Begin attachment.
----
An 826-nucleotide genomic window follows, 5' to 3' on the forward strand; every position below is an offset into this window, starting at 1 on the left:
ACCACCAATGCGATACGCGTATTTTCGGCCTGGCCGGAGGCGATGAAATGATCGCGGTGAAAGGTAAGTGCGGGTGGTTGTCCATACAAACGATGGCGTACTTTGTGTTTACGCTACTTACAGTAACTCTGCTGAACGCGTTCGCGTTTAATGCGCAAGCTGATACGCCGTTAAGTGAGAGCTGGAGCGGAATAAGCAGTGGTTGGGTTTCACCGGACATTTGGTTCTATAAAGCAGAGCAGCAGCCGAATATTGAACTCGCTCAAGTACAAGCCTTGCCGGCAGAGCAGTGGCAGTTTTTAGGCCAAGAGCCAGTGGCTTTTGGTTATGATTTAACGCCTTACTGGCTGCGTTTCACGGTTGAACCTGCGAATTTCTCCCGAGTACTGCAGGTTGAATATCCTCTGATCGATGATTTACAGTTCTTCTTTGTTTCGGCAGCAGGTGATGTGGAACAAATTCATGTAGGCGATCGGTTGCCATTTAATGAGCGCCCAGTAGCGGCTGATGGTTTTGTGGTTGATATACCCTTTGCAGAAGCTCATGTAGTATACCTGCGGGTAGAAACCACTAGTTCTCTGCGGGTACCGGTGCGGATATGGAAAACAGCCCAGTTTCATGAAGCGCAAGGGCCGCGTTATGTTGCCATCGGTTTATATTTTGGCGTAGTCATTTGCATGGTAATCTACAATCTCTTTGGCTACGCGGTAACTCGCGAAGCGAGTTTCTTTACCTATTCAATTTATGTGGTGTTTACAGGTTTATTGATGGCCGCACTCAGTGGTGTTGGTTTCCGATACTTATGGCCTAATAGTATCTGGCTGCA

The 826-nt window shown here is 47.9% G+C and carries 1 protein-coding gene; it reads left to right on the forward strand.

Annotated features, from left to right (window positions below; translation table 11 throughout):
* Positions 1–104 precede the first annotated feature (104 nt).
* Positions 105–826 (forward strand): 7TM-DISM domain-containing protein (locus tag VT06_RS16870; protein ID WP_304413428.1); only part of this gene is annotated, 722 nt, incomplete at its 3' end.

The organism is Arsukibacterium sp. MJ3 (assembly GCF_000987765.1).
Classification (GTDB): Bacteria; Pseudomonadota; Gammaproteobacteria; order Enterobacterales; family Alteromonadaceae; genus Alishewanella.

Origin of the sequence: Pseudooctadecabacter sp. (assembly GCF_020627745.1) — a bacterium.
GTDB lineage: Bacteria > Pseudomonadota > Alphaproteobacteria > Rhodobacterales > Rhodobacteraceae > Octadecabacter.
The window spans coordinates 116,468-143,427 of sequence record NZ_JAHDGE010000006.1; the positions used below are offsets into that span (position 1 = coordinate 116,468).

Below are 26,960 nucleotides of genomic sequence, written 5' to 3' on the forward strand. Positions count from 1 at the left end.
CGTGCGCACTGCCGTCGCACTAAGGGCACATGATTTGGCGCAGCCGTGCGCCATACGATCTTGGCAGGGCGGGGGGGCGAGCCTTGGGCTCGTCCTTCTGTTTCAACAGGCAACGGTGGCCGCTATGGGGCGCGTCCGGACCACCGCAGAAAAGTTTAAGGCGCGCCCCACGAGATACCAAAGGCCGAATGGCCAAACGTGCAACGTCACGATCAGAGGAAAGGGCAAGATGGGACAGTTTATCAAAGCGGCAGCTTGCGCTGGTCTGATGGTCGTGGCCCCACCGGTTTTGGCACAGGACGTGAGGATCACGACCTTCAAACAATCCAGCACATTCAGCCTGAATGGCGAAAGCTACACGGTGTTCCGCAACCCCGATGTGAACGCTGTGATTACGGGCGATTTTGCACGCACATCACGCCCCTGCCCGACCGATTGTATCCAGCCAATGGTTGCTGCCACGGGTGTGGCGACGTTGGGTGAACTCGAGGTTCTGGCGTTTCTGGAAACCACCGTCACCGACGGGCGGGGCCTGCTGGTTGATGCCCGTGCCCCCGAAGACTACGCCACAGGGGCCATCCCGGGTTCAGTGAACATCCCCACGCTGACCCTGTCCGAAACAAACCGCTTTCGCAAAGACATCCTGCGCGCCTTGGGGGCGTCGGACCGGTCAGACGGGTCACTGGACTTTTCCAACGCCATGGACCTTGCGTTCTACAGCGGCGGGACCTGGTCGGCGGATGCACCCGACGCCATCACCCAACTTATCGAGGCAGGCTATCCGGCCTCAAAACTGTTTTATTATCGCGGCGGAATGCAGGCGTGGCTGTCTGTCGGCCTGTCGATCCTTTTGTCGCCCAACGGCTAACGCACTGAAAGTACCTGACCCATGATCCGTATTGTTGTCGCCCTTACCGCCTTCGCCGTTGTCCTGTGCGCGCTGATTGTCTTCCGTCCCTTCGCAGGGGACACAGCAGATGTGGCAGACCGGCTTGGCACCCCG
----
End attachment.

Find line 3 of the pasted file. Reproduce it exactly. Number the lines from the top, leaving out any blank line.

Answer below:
The 826-nt window shown here is 47.9% G+C and carries 1 protein-coding gene; it reads left to right on the forward strand.